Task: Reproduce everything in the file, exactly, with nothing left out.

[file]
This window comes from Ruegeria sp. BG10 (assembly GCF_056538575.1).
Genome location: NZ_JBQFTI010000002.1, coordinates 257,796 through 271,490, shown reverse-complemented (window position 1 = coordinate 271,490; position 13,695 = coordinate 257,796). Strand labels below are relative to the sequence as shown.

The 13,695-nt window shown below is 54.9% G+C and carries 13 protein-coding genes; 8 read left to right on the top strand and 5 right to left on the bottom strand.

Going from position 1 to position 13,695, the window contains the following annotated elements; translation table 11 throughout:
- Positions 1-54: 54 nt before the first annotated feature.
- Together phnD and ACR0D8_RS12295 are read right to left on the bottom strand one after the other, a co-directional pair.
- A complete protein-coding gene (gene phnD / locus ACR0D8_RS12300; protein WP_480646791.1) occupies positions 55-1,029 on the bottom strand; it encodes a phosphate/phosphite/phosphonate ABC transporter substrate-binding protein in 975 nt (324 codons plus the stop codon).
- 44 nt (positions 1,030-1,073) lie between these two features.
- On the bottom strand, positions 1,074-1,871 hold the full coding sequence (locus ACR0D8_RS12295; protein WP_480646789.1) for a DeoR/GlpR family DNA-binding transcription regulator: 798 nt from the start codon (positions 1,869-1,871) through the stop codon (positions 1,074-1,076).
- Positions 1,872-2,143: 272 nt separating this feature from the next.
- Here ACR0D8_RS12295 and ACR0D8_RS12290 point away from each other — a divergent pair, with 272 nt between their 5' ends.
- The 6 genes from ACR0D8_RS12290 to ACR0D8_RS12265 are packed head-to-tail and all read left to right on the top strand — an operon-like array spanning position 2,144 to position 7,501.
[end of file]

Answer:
This window comes from Ruegeria sp. BG10 (assembly GCF_056538575.1).
Genome location: NZ_JBQFTI010000002.1, coordinates 257,796 through 271,490, shown reverse-complemented (window position 1 = coordinate 271,490; position 13,695 = coordinate 257,796). Strand labels below are relative to the sequence as shown.

The 13,695-nt window shown below is 54.9% G+C and carries 13 protein-coding genes; 8 read left to right on the top strand and 5 right to left on the bottom strand.

Going from position 1 to position 13,695, the window contains the following annotated elements; translation table 11 throughout:
- Positions 1-54: 54 nt before the first annotated feature.
- Together phnD and ACR0D8_RS12295 are read right to left on the bottom strand one after the other, a co-directional pair.
- A complete protein-coding gene (gene phnD / locus ACR0D8_RS12300; protein WP_480646791.1) occupies positions 55-1,029 on the bottom strand; it encodes a phosphate/phosphite/phosphonate ABC transporter substrate-binding protein in 975 nt (324 codons plus the stop codon).
- 44 nt (positions 1,030-1,073) lie between these two features.
- On the bottom strand, positions 1,074-1,871 hold the full coding sequence (locus ACR0D8_RS12295; protein WP_480646789.1) for a DeoR/GlpR family DNA-binding transcription regulator: 798 nt from the start codon (positions 1,869-1,871) through the stop codon (positions 1,074-1,076).
- Positions 1,872-2,143: 272 nt separating this feature from the next.
- Here ACR0D8_RS12295 and ACR0D8_RS12290 point away from each other — a divergent pair, with 272 nt between their 5' ends.
- The 6 genes from ACR0D8_RS12290 to ACR0D8_RS12265 are packed head-to-tail and all read left to right on the top strand — an operon-like array spanning position 2,144 to position 7,501.